When you find yourself shouting more than talking and getting personal then it signals a downward spiral in your relationship and so it is vital to break vicious cycles of negative thinking, feelings and behaviour. Feeling guilty and ashamed is a common response after shouting and this can lower your mood as well as theirs.


Good news!

The good news is that your parenting style is not fixed and you can make changes to improve your problem-solving ability. How you approach situations depends on your mindset and you can use some strategies to change the way you think, feel and behave.

Your parenting style often replicates that of your own parents and upbringing. They may have used old-fashioned shouting methods as a strategy for dealing with you when you were ‘naughty’ or not behaving in a way that they wanted you to. If all you ever heard as a child were negative comments and you were at the receiving end of shouting attacks then this may have become your inner voice and unwittingly you could be passing this on all over again to your own children.


Managing emotions and avoiding meltdowns is obviously good for you and good for your child because your parenting style is inextricably connected to the mental health and wellness of your child. Psychologists say that it isn’t an event which causes our emotions but how we interpret that event, so what we think or what meaning we give that event or situation is what really counts.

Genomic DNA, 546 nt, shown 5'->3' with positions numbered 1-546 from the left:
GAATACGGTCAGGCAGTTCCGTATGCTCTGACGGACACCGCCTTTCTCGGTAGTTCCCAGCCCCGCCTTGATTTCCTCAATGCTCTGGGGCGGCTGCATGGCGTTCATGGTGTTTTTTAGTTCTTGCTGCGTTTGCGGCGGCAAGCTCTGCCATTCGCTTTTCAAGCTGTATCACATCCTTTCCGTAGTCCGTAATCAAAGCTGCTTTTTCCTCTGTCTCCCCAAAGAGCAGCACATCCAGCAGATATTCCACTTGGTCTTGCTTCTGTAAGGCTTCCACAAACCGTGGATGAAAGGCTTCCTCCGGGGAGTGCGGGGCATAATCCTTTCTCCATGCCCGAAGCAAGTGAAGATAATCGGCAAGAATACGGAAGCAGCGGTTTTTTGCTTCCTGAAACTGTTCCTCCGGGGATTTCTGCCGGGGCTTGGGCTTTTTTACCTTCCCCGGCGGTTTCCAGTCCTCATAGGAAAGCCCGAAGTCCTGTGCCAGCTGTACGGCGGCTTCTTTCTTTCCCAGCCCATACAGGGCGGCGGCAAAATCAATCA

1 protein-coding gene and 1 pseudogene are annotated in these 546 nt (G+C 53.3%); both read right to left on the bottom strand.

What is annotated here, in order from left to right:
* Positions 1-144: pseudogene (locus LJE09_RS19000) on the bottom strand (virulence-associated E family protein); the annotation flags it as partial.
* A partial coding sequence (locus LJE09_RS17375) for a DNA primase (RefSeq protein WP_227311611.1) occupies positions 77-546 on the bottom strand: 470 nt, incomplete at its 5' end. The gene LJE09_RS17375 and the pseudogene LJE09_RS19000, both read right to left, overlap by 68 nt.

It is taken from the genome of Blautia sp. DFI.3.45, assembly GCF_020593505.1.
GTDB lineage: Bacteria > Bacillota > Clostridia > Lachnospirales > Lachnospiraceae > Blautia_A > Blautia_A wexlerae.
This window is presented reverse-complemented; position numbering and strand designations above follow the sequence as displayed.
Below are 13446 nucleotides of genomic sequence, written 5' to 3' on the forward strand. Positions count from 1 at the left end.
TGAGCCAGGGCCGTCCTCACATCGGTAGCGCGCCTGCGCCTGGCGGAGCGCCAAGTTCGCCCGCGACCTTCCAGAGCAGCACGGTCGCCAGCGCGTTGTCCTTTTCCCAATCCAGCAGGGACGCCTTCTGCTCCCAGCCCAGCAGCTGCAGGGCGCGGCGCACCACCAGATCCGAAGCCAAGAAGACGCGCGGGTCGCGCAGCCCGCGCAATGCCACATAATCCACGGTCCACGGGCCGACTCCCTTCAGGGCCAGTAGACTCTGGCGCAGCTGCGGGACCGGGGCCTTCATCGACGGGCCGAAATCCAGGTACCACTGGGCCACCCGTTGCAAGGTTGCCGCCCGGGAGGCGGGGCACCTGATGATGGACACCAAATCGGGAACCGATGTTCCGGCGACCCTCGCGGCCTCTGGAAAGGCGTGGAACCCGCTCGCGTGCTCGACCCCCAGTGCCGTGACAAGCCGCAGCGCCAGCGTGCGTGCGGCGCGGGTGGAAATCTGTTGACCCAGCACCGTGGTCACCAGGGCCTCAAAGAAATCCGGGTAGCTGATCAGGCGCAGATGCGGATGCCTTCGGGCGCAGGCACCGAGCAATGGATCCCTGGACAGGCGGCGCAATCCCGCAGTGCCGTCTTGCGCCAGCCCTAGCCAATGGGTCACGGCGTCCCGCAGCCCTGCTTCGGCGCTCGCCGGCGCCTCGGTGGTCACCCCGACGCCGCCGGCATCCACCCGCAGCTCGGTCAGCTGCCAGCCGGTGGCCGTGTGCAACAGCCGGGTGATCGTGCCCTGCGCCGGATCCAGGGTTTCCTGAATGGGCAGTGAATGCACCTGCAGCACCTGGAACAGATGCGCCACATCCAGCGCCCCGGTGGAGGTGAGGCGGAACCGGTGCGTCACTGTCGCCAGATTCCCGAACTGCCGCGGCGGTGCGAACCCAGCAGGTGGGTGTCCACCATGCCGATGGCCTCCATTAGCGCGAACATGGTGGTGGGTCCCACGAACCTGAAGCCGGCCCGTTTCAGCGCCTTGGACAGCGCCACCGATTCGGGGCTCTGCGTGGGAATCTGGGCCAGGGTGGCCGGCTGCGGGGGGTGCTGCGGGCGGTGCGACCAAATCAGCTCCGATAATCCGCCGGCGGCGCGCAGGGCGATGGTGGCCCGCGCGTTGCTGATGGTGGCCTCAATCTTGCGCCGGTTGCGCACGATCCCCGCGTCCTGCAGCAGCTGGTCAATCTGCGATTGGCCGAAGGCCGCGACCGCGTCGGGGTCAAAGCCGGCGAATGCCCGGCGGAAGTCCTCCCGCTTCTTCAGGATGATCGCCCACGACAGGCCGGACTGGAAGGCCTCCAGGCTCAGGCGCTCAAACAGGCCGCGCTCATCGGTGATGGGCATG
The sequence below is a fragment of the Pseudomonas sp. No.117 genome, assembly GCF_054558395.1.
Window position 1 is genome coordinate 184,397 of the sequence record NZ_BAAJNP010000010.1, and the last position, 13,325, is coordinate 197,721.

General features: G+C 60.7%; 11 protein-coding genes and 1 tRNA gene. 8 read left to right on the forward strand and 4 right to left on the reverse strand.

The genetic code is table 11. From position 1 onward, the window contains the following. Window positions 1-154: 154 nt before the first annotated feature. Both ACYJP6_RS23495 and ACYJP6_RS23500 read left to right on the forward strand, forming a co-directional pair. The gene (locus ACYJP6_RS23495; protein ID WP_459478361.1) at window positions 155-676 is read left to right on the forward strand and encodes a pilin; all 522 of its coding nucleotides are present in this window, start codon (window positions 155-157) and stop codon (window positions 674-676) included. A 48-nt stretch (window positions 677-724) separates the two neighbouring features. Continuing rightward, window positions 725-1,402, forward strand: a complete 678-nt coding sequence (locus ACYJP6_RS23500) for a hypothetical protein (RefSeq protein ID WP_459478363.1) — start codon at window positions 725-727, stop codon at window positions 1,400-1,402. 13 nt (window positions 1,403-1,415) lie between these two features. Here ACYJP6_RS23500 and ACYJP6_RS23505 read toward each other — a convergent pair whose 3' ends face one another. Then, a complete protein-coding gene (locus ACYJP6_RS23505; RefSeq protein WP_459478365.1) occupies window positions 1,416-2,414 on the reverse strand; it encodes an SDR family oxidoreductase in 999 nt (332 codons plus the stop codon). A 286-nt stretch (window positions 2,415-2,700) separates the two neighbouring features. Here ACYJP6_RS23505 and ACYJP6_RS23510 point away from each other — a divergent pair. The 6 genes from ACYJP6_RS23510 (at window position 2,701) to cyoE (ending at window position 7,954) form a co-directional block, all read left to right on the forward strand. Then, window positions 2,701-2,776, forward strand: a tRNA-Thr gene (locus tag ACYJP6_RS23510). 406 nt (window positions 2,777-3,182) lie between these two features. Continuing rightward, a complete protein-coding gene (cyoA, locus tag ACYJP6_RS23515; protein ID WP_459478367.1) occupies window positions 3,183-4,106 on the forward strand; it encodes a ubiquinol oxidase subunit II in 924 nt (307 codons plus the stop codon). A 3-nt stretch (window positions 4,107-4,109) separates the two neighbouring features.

Having a plan

Parents are good at juggling balls, however, everyone has a breaking point and in the heat of the moment when your child’s behaviour has provoked a negative feeling, it can be easy just to give in to shouting.


Unless you have a proactive plan you might only ever settle for a few stock responses of your own when managing children’s behaviour, so planning for the inevitable and having a range of techniques at the ready makes sense.

Whilst no one would expect you to refer to a list of ideas in the midst of a child’s tantrum, having one to hand that you can consult regularly will definitely help minimise the shouting mode. One size doesn’t fit all, so some suggestions might fit perfectly, others might be a tight fit and one or two you might not be able to get into at all.


Tips for positive parenting


STOP: Step back, Take a breath, Observe, Put in perspective – Just by pressing your own pause button and taking time out for a moment lets you see a situation more clearly. Imagine what a drone would see if it were hovering above you? Take some deep breaths to centre yourself.


Watch your body – pointed fingers, clenched fists and arms flapping are adding fuel to the fire and can really intimidate children so think about the signals you are giving off. Make your body language neutral, passive and non-threatening.


Think about the volume button – yelling means that children only really hear your voice – far better to speak in a calmer hushed tone so they hear your words not your noise. A calm, measured and steady voice is going to help the dust settle not whip it up. The more you shout the less children listen.


Level with them – when the going gets tough, standing over your child can make you look like a monster, so get down to their level, make eye contact and face the music together face-to-face not face-to-waist. Be level headed.


Be reasonable – research has shown that reasoning with children is more likely to have a positive impact on their behaviour. Try to get children to talk about what they are experiencing rather than shouting at them and over them. A composed talk through what is happening where you try to decode behaviour is better than naming, blaming and shaming.